“At least you have hair. It’s beautiful and healthy and your own. It WILL grow back. We have the freedom to display our hair, to fix it however we want. There are people who can’t, who are forced to keep it covered or wear it a certain way, or who have no hair at all. I was bald.” I did; I played the cancer card. “And my hair came back and now it’s just not as important.” She seemed to understand and was quiet. I reminded her of the recent Locks of Love drive at her school and how people choose to cut off more than 10 inches of their hair so other can have some, and how her own Cap’n shaved his head so I wouldn’t be alone in my hairlessness. She was impressed. We even laughed about how her Aunt Ft nicely threatens her stylists if they take more than the small fraction she requests, and how this is a good example of how we must be firm and explicit about our desires and make sure we have done what we can to ensure the other person hears us.
I felt good. I felt like she heard me. We went on to have an uneventful dinner and rest of the evening. But somehow, her hair is still the greatest problem the world faces.
What a year! Six was so great. And what a trooper this kid is. She survived med school with me, then seamlessly transitioned to residency. I credit all the loving support we have. Plus I think she likes her Dad. They’re playing a lot of games, reading books, watching Adventure Time, practicing softball and soccer, tending to the
zoo pets, and getting her homework done, so they stay pretty busy. She has moved up to level 2 girls gymnastics and hopes for roller skates and a magic kit on her birthday. Allowance is typically spent on the toy du jour, but she makes a lot of her own entertainment, whether it’s a paper animal complete with habitat, or a rubber band fishtail bracelet custom made for a loved one. The girl has an eye for colors and patterns. She gets really creative with her outfits.
She’s remarkable. I remember when she was 2 or 3, we couldn’t give her a compliment without several more… she’d say, “…and?” The list keeps growing. She’s still smart, beautiful, sweet, and SO FUNNY. The thing that has struck me the most about this past year is how much more independent she has become. She handles things I wouldn’t expect her to yet, even though I’ve learned to have high expectations. She will do a task or explain something from her school work as if it’s old hat, which is sometimes accompanied by some extra sass. We’re working on the balance between confidence and humility. I see a lot of myself in her when she gets frustrated, usually because the thing she has set out to do will take some practice to master. Hopefully Joel’s tendency to enjoy tinkering and improving something over time will influence her a bit more. She balances it out, though – we do a lot of laughing. And this year there seems to have been more of it, including the kind of silent, nasal-flaring, hard to breathe kind of laughing that I remember from my childhood. I feel like I’m in a dream when I see her laughing.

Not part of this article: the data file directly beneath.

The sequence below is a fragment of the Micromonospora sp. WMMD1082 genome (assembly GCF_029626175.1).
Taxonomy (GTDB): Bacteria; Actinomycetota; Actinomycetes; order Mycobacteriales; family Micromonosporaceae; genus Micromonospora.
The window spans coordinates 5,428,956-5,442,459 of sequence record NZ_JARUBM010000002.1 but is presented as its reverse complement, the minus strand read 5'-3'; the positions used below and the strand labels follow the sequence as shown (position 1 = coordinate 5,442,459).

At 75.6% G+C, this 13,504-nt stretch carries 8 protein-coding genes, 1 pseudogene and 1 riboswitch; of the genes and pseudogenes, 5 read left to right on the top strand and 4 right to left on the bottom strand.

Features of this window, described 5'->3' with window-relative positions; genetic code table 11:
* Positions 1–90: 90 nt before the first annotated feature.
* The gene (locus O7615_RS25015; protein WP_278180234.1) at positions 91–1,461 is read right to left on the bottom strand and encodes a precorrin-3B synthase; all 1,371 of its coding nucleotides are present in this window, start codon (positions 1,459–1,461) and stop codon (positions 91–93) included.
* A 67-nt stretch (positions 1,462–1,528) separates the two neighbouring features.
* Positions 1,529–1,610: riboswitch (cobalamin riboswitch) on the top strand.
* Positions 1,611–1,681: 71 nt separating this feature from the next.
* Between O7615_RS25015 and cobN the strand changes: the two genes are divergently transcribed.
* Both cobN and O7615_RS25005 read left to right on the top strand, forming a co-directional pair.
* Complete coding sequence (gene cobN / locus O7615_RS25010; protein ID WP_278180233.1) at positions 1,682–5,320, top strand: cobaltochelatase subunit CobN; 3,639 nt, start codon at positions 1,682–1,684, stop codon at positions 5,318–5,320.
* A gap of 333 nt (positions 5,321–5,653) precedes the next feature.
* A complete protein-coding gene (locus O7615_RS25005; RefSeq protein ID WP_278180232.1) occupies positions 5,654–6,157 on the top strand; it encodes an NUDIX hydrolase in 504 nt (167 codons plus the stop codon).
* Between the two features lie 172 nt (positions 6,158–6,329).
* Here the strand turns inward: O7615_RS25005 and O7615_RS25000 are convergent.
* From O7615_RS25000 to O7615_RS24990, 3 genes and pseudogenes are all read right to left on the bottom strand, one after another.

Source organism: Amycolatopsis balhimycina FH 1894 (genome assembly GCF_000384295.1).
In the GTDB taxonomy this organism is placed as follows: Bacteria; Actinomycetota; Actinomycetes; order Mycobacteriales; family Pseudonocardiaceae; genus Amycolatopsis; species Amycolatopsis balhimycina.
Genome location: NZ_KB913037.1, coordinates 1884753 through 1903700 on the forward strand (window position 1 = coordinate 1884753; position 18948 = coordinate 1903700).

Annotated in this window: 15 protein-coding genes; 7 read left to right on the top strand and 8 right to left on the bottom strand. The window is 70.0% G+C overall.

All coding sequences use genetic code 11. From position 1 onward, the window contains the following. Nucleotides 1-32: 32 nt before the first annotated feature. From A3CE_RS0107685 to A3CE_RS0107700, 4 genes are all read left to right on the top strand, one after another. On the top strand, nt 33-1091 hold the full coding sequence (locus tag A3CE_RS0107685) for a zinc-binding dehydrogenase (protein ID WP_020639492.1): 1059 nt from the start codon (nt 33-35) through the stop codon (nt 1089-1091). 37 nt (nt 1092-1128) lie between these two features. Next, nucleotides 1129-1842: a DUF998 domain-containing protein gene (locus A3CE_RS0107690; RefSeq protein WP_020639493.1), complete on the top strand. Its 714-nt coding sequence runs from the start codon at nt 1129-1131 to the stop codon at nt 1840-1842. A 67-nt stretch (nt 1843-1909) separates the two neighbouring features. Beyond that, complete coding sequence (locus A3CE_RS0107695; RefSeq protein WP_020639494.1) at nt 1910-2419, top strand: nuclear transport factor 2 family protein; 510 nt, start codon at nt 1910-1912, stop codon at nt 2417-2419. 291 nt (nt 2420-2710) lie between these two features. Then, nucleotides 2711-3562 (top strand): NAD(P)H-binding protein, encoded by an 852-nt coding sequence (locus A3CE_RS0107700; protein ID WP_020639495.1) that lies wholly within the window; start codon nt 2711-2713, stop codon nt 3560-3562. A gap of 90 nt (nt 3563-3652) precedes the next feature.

She’s growing up so fast, but she’ll still let me snuggle her and still holds my hand on a walk. I feel so lucky to be her mom.
Two posts in a year? Really?
Like old friends, let’s just pretend like it hasn’t been ages and pick up where we left off. I’m fine with that. You? Whew. Thanks. Because I do have good intentions; I have so much to say and no time to say it, or I talk myself out of it because TMI or confidentiality or the chance it will be taken out of context. I’d love to say I’m writing it down in a super secret journal somewhere, or calling up a loved one instead, but most of the time I’m living stream of consciousness, with a few moments of reflection here and there.
So. Everyone generally understands that asking a woman if she’s pregnant doesn’t win you any brownie points, yes? Because if you have to ask, it isn’t obvious, and she hasn’t outright told you, so what you’re left with is this awkward situation: either you’ve just implied that she’s fatter than she probably wants to be, or it’s early and she doesn’t want to tell you yet. So I have come to know that many people have not thought this through. (FYI, since you’re all much too nice to ask, Zoe’s an only and probably always will be, so no news to report here.) If you’ve asked someone like myself who has only a thin filter, you’ll get the long list of excuses of why I carry around about 8 extra pounds. It’ll start with my pre-Zoe weight, followed by my post-delivery weight, followed by the high praise of breastfeeding and parenting the busiest child ever, which I credit for my all-time-adult-low weight when Zoe was about a year old. (And quickly, you’re very sorry you mentioned anything.) Then I’ll tell you about how I started med school and sat a lot while studying, so the weight returned, and it settled right where you’re pointing. I’ve had two abdominal surgeries; one healed very well. The next… Zoe was born at a university hospital where the residents did much of the repair. They’re in training. So. While I’ll be forever grateful for that awesome day and how great they were at documenting Zoe’s first moments with pictures that I couldn’t possibly have captured, the closure was by no means expert. Plus, you know, babies. Your body is never the same anyway. And I’m lazy. I’ll tell you about how my “best” efforts at exercise and eating right are, when I really am honest, fair and disorganized. And I totally love so many foods. Then residency. You’d think you’re running around the hospital saving lives, which…some days you are. Other days you’re holed up
in a cubby in a fetal position rocking yourself so it won’t hurt so much with snacks. (I’m kidding – our call rooms are much larger than cubbies, and I really like the days where I’m available but not needed and get to catch up on my other piles of work.) And, in case any future residents are reading, my program is awesome and food is covered.